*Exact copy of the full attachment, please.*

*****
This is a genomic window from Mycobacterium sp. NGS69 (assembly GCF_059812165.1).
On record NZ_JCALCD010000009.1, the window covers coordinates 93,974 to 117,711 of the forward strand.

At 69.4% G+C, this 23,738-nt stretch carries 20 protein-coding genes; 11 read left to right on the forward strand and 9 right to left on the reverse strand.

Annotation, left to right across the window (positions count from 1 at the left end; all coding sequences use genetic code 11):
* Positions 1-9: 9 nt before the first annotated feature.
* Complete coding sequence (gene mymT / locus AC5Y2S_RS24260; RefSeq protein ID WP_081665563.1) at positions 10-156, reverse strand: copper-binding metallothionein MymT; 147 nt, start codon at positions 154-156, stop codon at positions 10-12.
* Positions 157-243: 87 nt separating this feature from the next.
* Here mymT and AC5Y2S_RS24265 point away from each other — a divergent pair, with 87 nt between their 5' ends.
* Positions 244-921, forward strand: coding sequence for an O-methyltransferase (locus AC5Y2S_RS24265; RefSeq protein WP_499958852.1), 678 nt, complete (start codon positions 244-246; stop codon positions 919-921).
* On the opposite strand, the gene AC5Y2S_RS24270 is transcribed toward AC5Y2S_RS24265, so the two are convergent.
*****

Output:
This is a genomic window from Mycobacterium sp. NGS69 (assembly GCF_059812165.1).
On record NZ_JCALCD010000009.1, the window covers coordinates 93,974 to 117,711 of the forward strand.

At 69.4% G+C, this 23,738-nt stretch carries 20 protein-coding genes; 11 read left to right on the forward strand and 9 right to left on the reverse strand.

Annotation, left to right across the window (positions count from 1 at the left end; all coding sequences use genetic code 11):
* Positions 1-9: 9 nt before the first annotated feature.
* Complete coding sequence (gene mymT / locus AC5Y2S_RS24260; RefSeq protein ID WP_081665563.1) at positions 10-156, reverse strand: copper-binding metallothionein MymT; 147 nt, start codon at positions 154-156, stop codon at positions 10-12.
* Positions 157-243: 87 nt separating this feature from the next.
* Here mymT and AC5Y2S_RS24265 point away from each other — a divergent pair, with 87 nt between their 5' ends.
* Positions 244-921, forward strand: coding sequence for an O-methyltransferase (locus AC5Y2S_RS24265; RefSeq protein WP_499958852.1), 678 nt, complete (start codon positions 244-246; stop codon positions 919-921).
* On the opposite strand, the gene AC5Y2S_RS24270 is transcribed toward AC5Y2S_RS24265, so the two are convergent.